Engine failure sends Montoya out

FONTANA -- Juan Pablo Montoya has raced Indy-style cars, Formula One and stock cars. And when his day ended on Sunday at the Auto Club 500, he just shrugged his shoulders and said, "That's racing."

Actually, it's racing when you're running. The problem is that Montoya was betrayed by his engine, which blew up on Lap 141, allowing the former Indy 500 and Champ Car champion a chance to beat the traffic home.

Montoya started second for the race, alongside Jamie McMurray, his teammate at Earnhardt Ganassi Racing with Felix Sabates. McMurray won last week's Daytona 500 and Montoya finished 10th. Montoya led the first 29 laps Sunday and spent most of the first 100 laps in the top 10.

"Something broke" in the engine built by Earnhardt Childress Racing, Montoya said. "It was running fine. Something happened. It's a shame, we build such good motors, and to have one let go, it sucks. But it's racing."

Montoya finished 37th. All day he outperformed McMurray, who finished 17th.

By the time Montoya's Chevrolet needed a push to the garage, Montoya had fallen from the top 10 but was still solidly in the top 20.

"When the track was green we had really good balance," he said. "With rubber, not as good. We were working on it."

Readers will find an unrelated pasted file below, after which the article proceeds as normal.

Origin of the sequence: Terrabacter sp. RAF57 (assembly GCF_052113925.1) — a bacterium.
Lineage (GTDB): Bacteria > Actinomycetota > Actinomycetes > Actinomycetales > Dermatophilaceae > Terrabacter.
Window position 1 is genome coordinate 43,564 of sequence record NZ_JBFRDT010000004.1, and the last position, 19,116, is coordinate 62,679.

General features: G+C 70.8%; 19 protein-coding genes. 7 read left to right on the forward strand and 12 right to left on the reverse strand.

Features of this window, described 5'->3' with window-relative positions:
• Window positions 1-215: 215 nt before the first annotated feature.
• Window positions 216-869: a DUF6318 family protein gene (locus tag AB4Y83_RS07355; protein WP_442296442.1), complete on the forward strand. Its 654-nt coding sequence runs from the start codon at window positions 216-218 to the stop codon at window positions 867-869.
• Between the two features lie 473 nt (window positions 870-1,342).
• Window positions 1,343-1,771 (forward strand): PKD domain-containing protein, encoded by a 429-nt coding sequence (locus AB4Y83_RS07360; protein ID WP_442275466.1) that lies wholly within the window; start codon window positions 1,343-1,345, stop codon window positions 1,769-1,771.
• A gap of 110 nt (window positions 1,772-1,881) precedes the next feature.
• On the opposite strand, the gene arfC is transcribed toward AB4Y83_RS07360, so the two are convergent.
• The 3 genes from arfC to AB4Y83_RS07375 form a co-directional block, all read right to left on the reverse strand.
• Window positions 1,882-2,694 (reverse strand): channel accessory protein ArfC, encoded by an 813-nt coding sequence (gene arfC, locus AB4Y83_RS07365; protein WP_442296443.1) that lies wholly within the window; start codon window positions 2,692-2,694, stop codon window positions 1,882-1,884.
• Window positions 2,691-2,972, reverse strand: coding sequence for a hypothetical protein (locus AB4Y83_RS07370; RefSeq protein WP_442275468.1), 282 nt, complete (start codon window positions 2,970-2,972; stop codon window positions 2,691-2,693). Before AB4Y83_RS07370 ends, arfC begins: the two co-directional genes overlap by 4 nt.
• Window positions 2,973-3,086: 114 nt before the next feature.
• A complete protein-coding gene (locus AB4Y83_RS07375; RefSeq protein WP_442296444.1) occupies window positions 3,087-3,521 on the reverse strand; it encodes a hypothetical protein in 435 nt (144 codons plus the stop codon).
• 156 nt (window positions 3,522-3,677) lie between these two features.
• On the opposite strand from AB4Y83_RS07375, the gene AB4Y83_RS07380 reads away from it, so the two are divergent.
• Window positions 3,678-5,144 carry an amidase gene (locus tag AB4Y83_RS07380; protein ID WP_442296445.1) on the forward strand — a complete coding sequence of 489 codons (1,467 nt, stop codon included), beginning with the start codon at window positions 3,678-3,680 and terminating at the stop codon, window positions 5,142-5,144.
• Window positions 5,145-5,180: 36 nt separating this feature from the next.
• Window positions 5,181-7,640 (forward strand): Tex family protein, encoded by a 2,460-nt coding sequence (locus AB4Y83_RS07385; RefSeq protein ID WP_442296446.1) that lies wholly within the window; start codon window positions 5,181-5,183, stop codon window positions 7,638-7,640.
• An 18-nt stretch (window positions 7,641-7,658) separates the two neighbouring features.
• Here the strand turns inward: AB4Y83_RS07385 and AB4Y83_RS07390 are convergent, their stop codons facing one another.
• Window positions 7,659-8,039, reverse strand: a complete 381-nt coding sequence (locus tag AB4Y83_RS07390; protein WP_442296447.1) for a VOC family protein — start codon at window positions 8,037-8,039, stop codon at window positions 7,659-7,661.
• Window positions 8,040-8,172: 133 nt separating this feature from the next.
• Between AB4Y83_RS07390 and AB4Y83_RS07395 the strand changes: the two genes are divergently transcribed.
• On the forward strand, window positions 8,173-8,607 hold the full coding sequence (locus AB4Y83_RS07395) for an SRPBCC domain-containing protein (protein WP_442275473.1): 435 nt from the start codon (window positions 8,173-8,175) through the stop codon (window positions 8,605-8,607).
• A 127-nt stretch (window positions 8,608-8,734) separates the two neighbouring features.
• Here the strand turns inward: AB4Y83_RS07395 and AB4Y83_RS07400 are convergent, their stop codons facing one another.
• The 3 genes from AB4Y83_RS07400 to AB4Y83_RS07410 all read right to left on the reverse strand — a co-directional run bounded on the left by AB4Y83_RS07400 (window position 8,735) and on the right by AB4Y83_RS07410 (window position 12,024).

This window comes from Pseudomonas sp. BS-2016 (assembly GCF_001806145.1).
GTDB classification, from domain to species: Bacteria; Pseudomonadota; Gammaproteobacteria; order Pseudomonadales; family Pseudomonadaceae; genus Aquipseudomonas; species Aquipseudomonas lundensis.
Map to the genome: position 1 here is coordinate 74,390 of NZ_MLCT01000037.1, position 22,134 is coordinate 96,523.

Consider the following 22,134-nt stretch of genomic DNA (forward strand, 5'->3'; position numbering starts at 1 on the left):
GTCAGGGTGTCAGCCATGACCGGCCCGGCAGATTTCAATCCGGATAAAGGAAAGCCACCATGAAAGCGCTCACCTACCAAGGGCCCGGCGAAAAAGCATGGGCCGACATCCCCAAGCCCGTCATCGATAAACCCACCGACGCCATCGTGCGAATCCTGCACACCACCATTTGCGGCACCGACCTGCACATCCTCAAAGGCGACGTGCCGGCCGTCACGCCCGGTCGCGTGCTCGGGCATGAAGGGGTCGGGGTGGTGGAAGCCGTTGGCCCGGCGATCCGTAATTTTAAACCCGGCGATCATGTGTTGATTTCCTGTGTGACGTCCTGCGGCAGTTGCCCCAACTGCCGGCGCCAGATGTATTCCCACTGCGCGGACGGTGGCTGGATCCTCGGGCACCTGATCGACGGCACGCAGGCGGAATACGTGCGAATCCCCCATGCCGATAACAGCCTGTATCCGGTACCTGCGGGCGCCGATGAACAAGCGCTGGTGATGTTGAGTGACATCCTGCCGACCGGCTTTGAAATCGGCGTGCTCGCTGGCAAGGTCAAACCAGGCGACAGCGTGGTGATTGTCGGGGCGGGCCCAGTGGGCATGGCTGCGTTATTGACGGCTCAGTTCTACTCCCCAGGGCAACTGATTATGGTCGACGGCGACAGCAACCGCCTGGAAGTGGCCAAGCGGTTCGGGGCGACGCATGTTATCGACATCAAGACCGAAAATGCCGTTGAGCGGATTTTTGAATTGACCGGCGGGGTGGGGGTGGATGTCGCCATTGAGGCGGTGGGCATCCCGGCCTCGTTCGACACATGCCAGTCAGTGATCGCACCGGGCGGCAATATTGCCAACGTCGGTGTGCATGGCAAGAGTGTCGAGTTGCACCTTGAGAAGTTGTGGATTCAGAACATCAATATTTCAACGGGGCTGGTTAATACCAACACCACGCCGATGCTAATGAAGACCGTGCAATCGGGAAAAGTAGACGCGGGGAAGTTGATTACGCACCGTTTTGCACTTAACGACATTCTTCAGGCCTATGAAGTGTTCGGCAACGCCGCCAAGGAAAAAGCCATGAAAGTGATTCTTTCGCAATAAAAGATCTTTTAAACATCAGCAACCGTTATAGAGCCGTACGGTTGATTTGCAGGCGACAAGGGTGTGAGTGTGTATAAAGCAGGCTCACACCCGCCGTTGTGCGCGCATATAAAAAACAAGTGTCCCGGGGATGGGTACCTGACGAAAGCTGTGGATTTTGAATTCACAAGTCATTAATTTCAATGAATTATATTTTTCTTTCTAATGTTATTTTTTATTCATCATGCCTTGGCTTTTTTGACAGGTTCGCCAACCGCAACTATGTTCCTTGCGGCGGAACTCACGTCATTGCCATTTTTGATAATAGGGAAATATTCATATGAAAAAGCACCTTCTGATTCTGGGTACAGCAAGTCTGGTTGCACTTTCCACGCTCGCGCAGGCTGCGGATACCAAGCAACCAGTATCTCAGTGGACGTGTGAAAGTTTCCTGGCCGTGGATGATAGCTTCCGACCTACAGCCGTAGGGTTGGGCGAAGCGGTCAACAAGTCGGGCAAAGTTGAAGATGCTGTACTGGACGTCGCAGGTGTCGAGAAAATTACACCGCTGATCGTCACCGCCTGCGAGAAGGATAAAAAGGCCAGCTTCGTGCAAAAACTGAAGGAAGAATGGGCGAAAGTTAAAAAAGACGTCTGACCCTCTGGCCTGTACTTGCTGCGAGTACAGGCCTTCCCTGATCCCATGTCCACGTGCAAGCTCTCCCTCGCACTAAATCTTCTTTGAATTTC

He said the longer the run, the better the car became, and then it would go off again. "We made some good changes," he said. "We gained on the car a ton."

Though he didn't seem particularly discouraged by the outcome, Montoya did make a telling observation.

"I don't know why, but always whenever we're competitive we're in the pit, and when we run with everyone we get caught speeding," Montoya said. "When we're running nose to tail [is] when that happens. It sucks when that happens. But it made the race a little more interesting."

His "speeding" reference was to last year's Brickyard 400 at Indianapolis where he had the dominant car but was assessed a speeding penalty on pit road. Montoya is in his fourth season after leaving Formula One, where he posted seven victories. Many thought the two-mile track in Fontana might give him his first oval victory to go along with his road course victory at Infineon Raceway in Sonoma, Calif., in 2007.

"Before the thing went, we were running fifth or sixth with a car that wouldn't turn," Montoya said. "The problem is when you get so far behind, it's hard to start making ground up, but we were working on that. For our goal, we were doing fine.

"Everybody with this Target Chevy keeps doing an amazing job. We got good race cars, but things like that happen. It's racing."

Montoya, 34, finished eighth in last year's Chase for the Championship and missed a golden opportunity to continue his drive for a second strong performance. He said he "easily" had a top five car, and if he did, he may well have been in the top five of the series heading into next week's race at Las Vegas.

Instead, he gave back the points he won at Daytona, to which Montoya again shrugged.

"I could have wrecked at Daytona and finished 10th here," he said. "It is what it is. It's racing."